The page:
193. Dreams of Gold by Jonathan Chamberlain

Dreams of Gold by Jonathan Chamberlain (US) - (Canada) - (Kindle)

Pages: 230
Ages: 18+
Finished: Jul. 14, 2012
First Published: Jan. 2, 2012
Publisher: Long Island Press
Genre: comedy, British farce
Rating: 3/5

First sentence: "The carp in the pool swirled in a sudden frenzy for the crumbs of dried bread that the man scattered over the surface."

Publisher's Summary: "Heart-warming, surreal and very, very funny.
How The London 2012 Olympics were saved from the bizarre schemes of a mad dictator
P.G.Wodehouse meets Tom Sharp with a dash of Spike Milligan.
Wales - the land of poets and sporting heroes . Rowan Jones, the up-and-coming Welsh poet, accidentally finds himself attracting a motley crew of disaffected athletes from all over the world to his eccentric farmhouse deep in the heart of Wales.
There's Jeremiah the Tennessee backwoodsman, Marguerite the French existentialist, Yoshi and Toshi, the Japanese identical twins, Leonardo the Italian hunk, Solomon, the Hassidic weight-lifter, and Mad Mike and Jade and Kono and Ayesha and all the rest of them....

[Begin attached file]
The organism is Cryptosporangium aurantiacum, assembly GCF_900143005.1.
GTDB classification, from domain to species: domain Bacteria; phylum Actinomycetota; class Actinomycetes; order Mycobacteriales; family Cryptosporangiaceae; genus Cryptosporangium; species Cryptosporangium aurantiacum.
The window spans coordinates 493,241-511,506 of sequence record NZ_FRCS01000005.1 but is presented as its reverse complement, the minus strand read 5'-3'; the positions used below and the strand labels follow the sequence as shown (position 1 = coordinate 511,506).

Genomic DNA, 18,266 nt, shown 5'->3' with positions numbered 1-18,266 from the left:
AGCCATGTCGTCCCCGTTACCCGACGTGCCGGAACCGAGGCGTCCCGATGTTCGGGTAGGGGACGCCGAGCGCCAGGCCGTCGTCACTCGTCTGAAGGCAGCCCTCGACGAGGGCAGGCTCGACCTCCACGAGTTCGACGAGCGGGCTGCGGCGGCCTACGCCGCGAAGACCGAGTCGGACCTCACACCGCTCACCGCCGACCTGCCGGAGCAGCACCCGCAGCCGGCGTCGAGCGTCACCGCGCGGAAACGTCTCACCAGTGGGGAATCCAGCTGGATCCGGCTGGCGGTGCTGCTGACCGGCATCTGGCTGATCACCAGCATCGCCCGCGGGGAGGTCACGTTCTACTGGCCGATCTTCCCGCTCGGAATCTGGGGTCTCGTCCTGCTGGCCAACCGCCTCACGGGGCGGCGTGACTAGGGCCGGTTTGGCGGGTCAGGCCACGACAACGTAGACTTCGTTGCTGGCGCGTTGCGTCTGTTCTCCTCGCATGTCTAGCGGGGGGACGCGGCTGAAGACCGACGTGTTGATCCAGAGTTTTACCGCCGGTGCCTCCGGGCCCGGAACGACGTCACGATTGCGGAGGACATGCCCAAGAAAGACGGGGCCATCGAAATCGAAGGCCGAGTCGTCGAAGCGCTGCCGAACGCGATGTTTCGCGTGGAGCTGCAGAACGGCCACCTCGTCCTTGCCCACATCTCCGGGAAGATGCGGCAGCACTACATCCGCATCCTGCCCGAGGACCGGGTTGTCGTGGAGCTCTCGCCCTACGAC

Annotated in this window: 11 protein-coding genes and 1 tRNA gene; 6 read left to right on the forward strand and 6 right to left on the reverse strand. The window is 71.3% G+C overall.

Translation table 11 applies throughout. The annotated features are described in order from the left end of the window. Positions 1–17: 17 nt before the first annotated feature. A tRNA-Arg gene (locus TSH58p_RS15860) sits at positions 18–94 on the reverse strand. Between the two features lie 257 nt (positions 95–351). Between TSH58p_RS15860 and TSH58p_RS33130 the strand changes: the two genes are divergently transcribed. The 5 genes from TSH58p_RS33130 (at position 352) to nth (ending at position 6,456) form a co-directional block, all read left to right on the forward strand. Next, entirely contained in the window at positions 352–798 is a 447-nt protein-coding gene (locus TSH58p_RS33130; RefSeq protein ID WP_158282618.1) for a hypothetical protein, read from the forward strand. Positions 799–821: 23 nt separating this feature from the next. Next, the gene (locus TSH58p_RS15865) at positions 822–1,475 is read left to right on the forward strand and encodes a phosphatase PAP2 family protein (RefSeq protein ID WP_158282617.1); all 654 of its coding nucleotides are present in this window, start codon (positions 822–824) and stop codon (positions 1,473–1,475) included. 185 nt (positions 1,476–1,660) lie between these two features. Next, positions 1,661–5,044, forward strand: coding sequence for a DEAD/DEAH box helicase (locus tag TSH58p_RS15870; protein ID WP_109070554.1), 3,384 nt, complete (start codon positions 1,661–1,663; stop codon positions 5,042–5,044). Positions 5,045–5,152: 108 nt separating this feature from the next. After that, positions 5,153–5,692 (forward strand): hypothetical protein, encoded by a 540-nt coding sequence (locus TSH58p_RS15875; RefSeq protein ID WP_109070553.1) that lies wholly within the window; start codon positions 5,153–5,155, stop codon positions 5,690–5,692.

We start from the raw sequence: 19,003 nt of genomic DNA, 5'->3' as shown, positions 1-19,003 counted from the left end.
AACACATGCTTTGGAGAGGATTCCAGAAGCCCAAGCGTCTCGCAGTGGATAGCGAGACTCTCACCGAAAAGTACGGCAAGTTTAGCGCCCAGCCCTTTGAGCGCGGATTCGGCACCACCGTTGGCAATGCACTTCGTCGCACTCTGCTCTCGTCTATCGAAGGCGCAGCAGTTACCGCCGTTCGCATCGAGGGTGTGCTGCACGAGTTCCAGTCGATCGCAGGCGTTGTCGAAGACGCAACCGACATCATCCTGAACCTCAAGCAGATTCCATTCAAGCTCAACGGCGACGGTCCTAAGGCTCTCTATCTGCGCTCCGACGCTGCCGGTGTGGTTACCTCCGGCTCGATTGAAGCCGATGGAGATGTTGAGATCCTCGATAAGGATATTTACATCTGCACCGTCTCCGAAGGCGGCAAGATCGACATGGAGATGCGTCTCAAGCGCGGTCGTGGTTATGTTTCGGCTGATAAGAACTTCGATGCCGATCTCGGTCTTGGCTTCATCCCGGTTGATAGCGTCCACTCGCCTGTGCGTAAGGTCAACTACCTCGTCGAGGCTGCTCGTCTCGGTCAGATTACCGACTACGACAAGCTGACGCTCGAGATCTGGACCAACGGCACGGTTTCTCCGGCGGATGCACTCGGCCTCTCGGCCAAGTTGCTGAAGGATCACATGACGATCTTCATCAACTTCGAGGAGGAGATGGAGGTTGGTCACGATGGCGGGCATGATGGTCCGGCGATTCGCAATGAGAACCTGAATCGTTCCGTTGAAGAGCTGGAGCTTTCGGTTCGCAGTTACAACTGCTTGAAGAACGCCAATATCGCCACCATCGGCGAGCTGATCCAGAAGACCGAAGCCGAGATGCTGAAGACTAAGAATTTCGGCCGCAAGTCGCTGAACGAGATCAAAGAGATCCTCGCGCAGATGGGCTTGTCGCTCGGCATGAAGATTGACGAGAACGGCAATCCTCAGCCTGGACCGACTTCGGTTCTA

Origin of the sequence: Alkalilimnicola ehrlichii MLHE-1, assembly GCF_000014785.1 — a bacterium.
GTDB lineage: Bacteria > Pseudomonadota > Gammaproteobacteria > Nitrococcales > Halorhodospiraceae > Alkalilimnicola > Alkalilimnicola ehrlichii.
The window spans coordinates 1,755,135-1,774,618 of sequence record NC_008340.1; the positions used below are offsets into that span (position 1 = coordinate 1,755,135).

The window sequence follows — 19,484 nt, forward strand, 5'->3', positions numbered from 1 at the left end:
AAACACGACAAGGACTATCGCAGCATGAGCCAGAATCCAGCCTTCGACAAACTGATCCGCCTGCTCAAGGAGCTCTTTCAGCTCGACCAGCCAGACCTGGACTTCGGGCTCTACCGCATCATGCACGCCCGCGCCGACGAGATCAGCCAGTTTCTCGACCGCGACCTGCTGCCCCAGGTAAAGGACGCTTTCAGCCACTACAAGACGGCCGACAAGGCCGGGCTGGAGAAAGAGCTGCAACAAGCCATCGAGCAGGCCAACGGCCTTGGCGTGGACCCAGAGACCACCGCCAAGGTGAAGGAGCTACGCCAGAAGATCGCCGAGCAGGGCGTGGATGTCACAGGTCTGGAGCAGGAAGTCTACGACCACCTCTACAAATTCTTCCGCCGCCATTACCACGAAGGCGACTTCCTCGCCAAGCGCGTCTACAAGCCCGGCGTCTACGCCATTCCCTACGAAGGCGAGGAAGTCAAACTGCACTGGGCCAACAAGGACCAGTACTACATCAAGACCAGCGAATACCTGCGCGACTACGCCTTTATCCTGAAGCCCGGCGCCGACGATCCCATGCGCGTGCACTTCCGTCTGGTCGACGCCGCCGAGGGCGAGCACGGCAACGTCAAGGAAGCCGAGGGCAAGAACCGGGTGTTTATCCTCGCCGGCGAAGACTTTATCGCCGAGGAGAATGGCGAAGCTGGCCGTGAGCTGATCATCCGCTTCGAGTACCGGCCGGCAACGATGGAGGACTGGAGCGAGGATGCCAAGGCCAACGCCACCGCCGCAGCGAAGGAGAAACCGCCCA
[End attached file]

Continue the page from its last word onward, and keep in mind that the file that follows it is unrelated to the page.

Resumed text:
And then there is the mad dictator, Osmanakhian.
And Perkins, the quintessential English butler, is not all he seems.
And what about Anna? Well, Anna is... Oh dear, it's much too complicated. I'm afraid, you'll just have to read this book to find out."

Acquired: Received an egalley from the author.

Reason for Reading: I don't usually read comedies but the book sounded quirky enough to pique my interest because I *do* like quirky.

This book read like a movie to me; one of those ensemble pieces like "Rat Race" except I imagined it more like something they just don't make anymore.  As I read, the book visualized in my mind as an old Monty Python or Carry On movie.  Not that the theme is old or anything, in fact it is quite modern.  There is a gender-bender theme running throughout (even though that is beyond my tastes) one can see just how quirky this story is.  Even though the book deals with some "R" rated themes and jokes it is not vulgar, not in the same way as Chuck Palahniuk or even Christopher Moore, at times.  I must say the book is quite funny but will not be to every one's tastes.  It is irreverent and was on the borderline for me.  Disregarding the theme already mentioned I found the characters, the farce and the plot, such as it is, highly amusing.  The topic of the London Olympics is very now and this will make a fun summer read for those who enjoy a British farce.


Popular Posts